Post by Erik Simon
I am far from technology’s biggest fan. That doesn’t mean I’m completely inept. Professional reasons compelled me to learn more than I’d ever intended, yet whenever the choice was between tech and no-tech, I invariably chose the latter.
But one point my seminary has been driving home is that clergy must become more proficient in all that technology can do. The argument is basically this: people are not coming to church, and if you want to appeal to them, you have to go where they are. These days, where they are is usually somewhere virtual—Twitter, Facebook, YouTube—especially the younger set.
The pandemic jump-started virtual ministry for all of us. Still a seminarian, I was asked to fill the pulpit at my home church until they could get an interim pastor; our minister had left for a call to hospital chaplaincy. My first Sunday was the first Sunday of the official lockdown. Hmmm.
I saw the situation as a challenge, but honestly, I now see it as an opportunity. For it to be an opportunity, though, we have to rethink what we mean by community. It used to be our church community was pretty easy to define—the folks who showed up on Sunday, regardless of how often they showed up. But now, our community can be anyone across the country who has Wi-Fi, either via Zoom, Facebook, YouTube or whatever. And if you record the service, they don’t even have to show up on time or even on Sunday. It’s The Gospel On Demand.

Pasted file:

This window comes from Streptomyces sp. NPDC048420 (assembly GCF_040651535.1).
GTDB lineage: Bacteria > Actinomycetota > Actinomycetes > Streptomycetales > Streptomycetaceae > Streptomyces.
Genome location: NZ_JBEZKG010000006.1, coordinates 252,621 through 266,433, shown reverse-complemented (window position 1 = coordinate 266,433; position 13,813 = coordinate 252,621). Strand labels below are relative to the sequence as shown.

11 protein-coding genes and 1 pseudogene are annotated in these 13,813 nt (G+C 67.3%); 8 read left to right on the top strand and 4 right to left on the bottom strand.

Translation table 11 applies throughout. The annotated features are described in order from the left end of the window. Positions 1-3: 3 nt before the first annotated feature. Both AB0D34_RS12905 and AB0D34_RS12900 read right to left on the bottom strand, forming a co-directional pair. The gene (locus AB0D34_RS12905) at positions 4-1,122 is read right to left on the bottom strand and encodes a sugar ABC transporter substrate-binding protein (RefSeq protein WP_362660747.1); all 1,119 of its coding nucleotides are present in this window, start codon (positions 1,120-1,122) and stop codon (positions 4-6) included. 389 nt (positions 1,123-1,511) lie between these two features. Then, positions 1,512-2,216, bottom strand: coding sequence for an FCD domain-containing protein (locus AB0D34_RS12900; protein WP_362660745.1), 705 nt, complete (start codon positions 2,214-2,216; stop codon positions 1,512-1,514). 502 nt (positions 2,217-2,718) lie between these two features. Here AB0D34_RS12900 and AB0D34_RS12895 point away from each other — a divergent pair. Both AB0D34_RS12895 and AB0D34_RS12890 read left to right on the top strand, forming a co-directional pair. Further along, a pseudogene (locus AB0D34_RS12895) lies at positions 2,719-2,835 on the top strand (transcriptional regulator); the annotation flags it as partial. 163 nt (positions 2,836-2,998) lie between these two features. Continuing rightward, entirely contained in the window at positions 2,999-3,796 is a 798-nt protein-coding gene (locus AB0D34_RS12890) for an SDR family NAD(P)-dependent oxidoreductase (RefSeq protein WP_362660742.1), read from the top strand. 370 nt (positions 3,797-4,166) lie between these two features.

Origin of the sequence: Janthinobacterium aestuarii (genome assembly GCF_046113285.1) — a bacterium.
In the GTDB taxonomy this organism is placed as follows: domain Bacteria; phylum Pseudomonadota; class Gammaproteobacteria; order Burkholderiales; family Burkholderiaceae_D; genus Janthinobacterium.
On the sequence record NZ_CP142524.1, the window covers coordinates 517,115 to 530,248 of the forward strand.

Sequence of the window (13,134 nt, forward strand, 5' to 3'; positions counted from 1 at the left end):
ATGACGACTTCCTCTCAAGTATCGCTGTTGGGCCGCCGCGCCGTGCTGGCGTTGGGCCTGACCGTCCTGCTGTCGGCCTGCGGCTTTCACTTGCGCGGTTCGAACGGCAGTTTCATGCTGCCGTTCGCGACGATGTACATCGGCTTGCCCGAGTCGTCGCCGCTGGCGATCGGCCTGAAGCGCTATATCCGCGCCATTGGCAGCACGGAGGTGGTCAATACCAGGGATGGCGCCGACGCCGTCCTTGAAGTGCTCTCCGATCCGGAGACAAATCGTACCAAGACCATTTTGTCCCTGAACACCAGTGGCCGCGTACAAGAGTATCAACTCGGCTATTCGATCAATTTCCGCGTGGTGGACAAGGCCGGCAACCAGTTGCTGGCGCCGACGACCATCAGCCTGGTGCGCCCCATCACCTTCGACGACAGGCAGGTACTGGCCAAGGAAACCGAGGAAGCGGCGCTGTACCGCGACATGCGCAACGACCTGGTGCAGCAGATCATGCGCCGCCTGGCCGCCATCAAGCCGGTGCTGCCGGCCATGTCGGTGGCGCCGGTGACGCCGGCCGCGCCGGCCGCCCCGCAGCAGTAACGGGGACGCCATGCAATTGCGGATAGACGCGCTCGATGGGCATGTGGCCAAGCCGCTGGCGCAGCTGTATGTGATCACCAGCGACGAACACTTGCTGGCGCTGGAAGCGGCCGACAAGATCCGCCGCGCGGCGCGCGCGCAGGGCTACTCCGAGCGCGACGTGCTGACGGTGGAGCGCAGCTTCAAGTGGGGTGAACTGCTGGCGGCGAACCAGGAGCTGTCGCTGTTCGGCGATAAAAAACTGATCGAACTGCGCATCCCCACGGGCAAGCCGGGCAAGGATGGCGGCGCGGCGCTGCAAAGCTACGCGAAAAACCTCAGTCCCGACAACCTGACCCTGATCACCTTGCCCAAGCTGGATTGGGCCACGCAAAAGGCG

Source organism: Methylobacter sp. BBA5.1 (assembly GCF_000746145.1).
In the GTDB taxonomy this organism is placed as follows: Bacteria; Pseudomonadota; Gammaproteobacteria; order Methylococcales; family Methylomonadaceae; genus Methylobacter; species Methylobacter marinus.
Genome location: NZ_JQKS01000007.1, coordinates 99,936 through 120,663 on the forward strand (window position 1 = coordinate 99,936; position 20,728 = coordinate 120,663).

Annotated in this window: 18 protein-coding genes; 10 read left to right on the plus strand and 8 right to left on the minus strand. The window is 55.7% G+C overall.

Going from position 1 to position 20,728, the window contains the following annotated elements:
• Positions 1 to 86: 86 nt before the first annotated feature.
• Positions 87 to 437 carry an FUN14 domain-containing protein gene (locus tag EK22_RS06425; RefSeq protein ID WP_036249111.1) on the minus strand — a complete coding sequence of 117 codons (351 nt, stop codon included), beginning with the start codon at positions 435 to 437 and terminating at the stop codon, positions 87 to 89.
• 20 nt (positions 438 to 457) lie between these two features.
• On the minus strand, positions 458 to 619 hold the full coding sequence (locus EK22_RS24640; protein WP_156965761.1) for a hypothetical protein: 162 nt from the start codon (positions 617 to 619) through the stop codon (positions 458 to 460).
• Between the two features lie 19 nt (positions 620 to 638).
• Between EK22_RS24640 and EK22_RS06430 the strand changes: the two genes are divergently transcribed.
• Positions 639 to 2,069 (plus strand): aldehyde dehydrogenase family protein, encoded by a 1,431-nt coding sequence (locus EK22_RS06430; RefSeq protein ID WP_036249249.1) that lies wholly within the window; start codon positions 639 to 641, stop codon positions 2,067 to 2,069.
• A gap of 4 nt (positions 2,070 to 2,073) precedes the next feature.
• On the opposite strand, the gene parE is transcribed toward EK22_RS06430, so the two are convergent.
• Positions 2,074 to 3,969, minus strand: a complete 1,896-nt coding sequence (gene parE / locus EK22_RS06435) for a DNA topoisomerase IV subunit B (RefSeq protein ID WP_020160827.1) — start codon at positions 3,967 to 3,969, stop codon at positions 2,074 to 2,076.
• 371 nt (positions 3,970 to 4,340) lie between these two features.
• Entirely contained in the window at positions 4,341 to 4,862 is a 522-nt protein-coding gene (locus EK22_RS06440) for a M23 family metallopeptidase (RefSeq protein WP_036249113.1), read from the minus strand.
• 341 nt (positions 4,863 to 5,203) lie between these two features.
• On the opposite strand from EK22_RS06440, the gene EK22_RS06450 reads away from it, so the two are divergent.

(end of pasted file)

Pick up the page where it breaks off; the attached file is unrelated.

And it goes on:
I think that kind of potential is awesome, in every sense of the word. It’s no mystery that numbers are falling in many of our churches. One way to increase numbers could be by permanently opening our church’s virtual doors.
Yes, there are a lot of questions we will need to answer, details we will need to deliberate. Can someone in Illinois become a member of our New York Church? When churches do open up again—can the virtual worshippers in Colorado and Georgia participate in the Eucharist with their own Welch’s and Wonder (grape juice and bread)? And (deep breath) could someone in Montana be on the Session?
These are all questions we will have to confront, but rarely has the church ever known how to get from A to B until, through trial and error, it went from A to B. The point is, virtual worship could be a great opportunity for us to grow our communities in ways we’d probably not imagined even five months ago. Yes, it is a strange, new approach, but so was using the newly-invented printing press to widely disperse pamphlets at the dawn of the Reformation, and look how many new Protestant church members came out of that!